Tiffin University will observe 9/11 by thanking military members past and present and their families.
The ceremony is to take place at 5:30 p.m. Wednesday in Chisholm Auditorium in Franks Hall on the TU.
John Schupp, TU's assistant professor of chemistry and student veteran advisor, is to host mothers from the Blue Star Mothers Association in Bellevue.
Barb Cook, president of the
Bellevue chapter, joined the organization when her son, Dustin Leck, enlisted in the Army.
Leck did not enlist right out of high school, Cook said. He enlisted after being laid off from his job.
"He told me that he wanted to enlist and that he was going to do this," Cook said. "June 23 is a day that I will never forget. It was the day we took him to boot camp. We were all full of so many emotions. He was going off to boot camp and to serve our country. I was so proud of him, but inside I was scared."
Leck has been deployed twice.
"What you need to remember as a mom is to be strong, they need you just as much. They are scared as much as you are if not more," Cook said. "I am very fortunate to have Skype. I cherish the time I get to say 'hi' to him."
The Blue Star Mothers Association began in 1943. During World War II, the mothers of this association across the country worked in hospitals, train stations, packed care packages and even worked for homeland security during times of war. It is a group of mothers of soldiers who volunteer civilian services and take pride in their connection to the armed forces.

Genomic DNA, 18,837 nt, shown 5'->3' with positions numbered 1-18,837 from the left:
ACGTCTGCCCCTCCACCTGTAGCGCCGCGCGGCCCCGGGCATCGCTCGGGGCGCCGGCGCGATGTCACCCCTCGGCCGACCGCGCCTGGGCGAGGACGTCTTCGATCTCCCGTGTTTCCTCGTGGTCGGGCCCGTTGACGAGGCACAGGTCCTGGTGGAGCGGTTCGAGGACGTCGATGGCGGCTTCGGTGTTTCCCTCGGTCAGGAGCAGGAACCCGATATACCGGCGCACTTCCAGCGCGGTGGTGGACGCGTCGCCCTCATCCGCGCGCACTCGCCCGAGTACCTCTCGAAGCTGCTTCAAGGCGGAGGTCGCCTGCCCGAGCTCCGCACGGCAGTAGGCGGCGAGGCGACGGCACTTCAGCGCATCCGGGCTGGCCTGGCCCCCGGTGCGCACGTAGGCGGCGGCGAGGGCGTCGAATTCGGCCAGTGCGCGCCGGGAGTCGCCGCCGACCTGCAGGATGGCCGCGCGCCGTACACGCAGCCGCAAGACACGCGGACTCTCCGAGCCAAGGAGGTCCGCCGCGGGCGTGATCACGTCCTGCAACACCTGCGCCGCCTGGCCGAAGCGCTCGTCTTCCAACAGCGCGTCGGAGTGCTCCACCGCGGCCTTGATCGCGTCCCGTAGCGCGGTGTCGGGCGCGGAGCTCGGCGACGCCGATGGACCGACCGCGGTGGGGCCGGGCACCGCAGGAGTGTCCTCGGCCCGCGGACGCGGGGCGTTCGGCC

"Mothers will share their stories of when their children decided to enlist in the military," Schupp said. "We plan on having one from each era of this latest conflict."
The goal of having one mother's story from each era: close to 9/11, during the initial surge, and from 2010 or later, is to give different perspectives of dealing with a child declaring they want to defend the nation during a time of war.
Another goal is to show how veterans are viewed when they return home.
Dawn Woodings is a mother of four children, one of which, Justin Snider, enlisted in the Army in 2008.
"I cried. I was devastated, and scared beyond breathing most days," Woodings said. "I was working when he called me to tell he had decided to join the Army."
Woodings is the president of the Lorain County chapter of Home Front Moms. She is also serving as 1st Vice President for the Department of Ohio Blue Star Mothers of America acting as Protem President.
She holds monthly meetings, organizes fundraisers, attends public ceremonies, writes letters to corporations and companies requesting assistance for supplies to send to troops and presents gold stars to the parents or wives of a fallen hero.
"During the time that Justin enlisted, I had a grand-daughter of about 5 years old that waited at the Cleveland Clinic in ICU on a ventilator waiting for a heart transplant," Woodings said. "I felt more than what I could ever bare."
Woodings said that Justin enlisted due to a close friend who had died while deployed in Iraq.
"I believe he felt it was his duty to go and replace him," Woodings said. "A lot of them will do this if they know someone personally."
Woodings said that Justin has three years left of "inactive service" where he can be called back at any time.
"I knew when my son enlisted he was doing it for the right reasons," Woodings said. "For that I am grateful. I am grateful for his bravery, his dedication, and his sacrifices. He opened my heart and my eyes to a world worth being in. The life of a military mom, a Blue Star Mom.